|SHERRI STEINHAUER |
As Sherri Steinhauer begins her 20th season on the LPGA Tour, she looks around and marvels at the talent of the new players joining the women's major league of golf. She envies how far they can hit it off the tee, but she says she would not trade places for a second.
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Sherri Steinhauer then
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Sherri Steinhauer now
"I'm at a point in my career where I just feel so fortunate that I'm continuing to make a living at golf, which is my passion," said the 42-year-old Steinhauer, a Longhorn All-American in 1985. "I'm just out there having fun every day, every hole of golf, just enjoying the experience.
"That's not to say I don't still work hard at it," the six-time LPGA winner added. "I've still got that burn to win. But as I have grown older, it's just not the life or death situation it used to be."
Steinhauer is a native of Madison, Wis., and was a three-time winner of the Wisconsin State Junior Championship. She played on Coach Pat Weis' UT teams of 1981-85, including the 1984 Southwest Conference Championship team. Steinhauer, who won five college titles, was named to the Southwest Conference All-Decade Team for the 19980s and was in the inaugural class of the UT Women's Hall of Honor in 2000.
Steinhauer qualified for the LPGA Tour in 1986 and has been a fixture ever since. Her six victories include three majors: the 1992 de Maurier Ltd. Classic and the Women's British Open in 1998 and 1999. She played on the United State team in the Solheim Cup Matches three times and earlier this year passed the $4 million mark in career winnings.
That's an impressive resume, and Steinhauer would like to add to it. She feels she can play competitively on the LPGA several more years. But she knows it will get tougher as she starts to tee it up with women half her age.
"The girls starting out today on the Tour are so different," Steinhauer said from her home in Palm Springs, Fla. "They are so extremely well prepared in every phase of the game. They have all the shots. They are stronger physically. Many work with a physical trainer. Many work with a sports psychologist.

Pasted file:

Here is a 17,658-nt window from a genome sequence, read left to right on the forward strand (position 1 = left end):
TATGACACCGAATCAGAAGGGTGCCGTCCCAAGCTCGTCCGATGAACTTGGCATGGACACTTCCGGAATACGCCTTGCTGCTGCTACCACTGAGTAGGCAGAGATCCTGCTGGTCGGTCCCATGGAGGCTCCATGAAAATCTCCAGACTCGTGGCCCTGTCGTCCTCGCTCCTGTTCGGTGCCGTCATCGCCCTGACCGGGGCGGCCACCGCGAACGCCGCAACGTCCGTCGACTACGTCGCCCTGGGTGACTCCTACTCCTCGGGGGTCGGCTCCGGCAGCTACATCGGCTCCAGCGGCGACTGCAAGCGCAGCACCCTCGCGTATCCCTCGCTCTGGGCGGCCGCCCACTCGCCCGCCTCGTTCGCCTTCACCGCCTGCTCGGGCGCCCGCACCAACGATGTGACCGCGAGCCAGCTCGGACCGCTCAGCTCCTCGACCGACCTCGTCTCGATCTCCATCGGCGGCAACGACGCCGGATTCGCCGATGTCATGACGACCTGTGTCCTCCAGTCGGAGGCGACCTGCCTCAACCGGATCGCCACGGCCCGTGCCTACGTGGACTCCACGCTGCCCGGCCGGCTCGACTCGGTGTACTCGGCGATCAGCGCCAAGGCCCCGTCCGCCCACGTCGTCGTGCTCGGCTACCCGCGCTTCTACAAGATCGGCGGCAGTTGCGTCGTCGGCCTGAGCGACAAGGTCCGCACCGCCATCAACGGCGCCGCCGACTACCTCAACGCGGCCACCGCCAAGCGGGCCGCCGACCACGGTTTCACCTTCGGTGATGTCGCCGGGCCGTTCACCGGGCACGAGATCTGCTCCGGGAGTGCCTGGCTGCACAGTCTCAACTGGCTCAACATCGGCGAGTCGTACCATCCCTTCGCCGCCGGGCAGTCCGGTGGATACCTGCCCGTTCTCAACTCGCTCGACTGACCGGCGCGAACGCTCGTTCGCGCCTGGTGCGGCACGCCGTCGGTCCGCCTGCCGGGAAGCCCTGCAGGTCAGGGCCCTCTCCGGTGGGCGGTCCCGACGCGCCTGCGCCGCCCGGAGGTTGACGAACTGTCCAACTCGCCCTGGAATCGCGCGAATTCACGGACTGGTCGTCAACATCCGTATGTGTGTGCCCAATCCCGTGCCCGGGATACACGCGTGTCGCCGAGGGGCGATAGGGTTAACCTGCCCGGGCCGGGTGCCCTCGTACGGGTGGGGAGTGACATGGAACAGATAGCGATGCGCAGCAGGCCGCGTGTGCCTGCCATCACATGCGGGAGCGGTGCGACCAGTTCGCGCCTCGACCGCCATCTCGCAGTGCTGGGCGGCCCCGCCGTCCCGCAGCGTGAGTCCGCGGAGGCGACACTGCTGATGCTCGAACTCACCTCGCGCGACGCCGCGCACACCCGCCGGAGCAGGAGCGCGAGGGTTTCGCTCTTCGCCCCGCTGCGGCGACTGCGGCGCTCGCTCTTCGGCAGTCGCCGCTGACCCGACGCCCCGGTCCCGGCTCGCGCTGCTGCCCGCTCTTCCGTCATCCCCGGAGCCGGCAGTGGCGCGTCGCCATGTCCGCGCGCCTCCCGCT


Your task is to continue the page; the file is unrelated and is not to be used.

"They start out with so much more tournament experience than I had at that age," Steinhauer added. "They play about the same kind of college schedule we did, but the rest of the year they are still playing a whole lot of tournament golf. The transition from college to pros is not nearly as tough for them as it was for me."
One challenge for Steinhauer in playing with younger golfers is that "they hit the ball so far. It's incredible. I try to stick to my own game and not pay attention to how far they are hitting. When I'm swinging well, I can still get it out there pretty far, but not like that."
Experience is still the best teacher, and Steinhauer says there are some things a player has to learn on their own over time.
"This is pretty demanding lifestyle with all the travel, the physical demands and the pressure of competing," she said. "It takes most players a while to figure it all out. I wouldn't trade it for anything, because, like I said, I am living my passion. But it can take a toll, and as you get older you want to stay home more."
Steinhauer won't be at home much this season. She plans to play about the same schedule as a year ago when she made 27 LPGA appearances.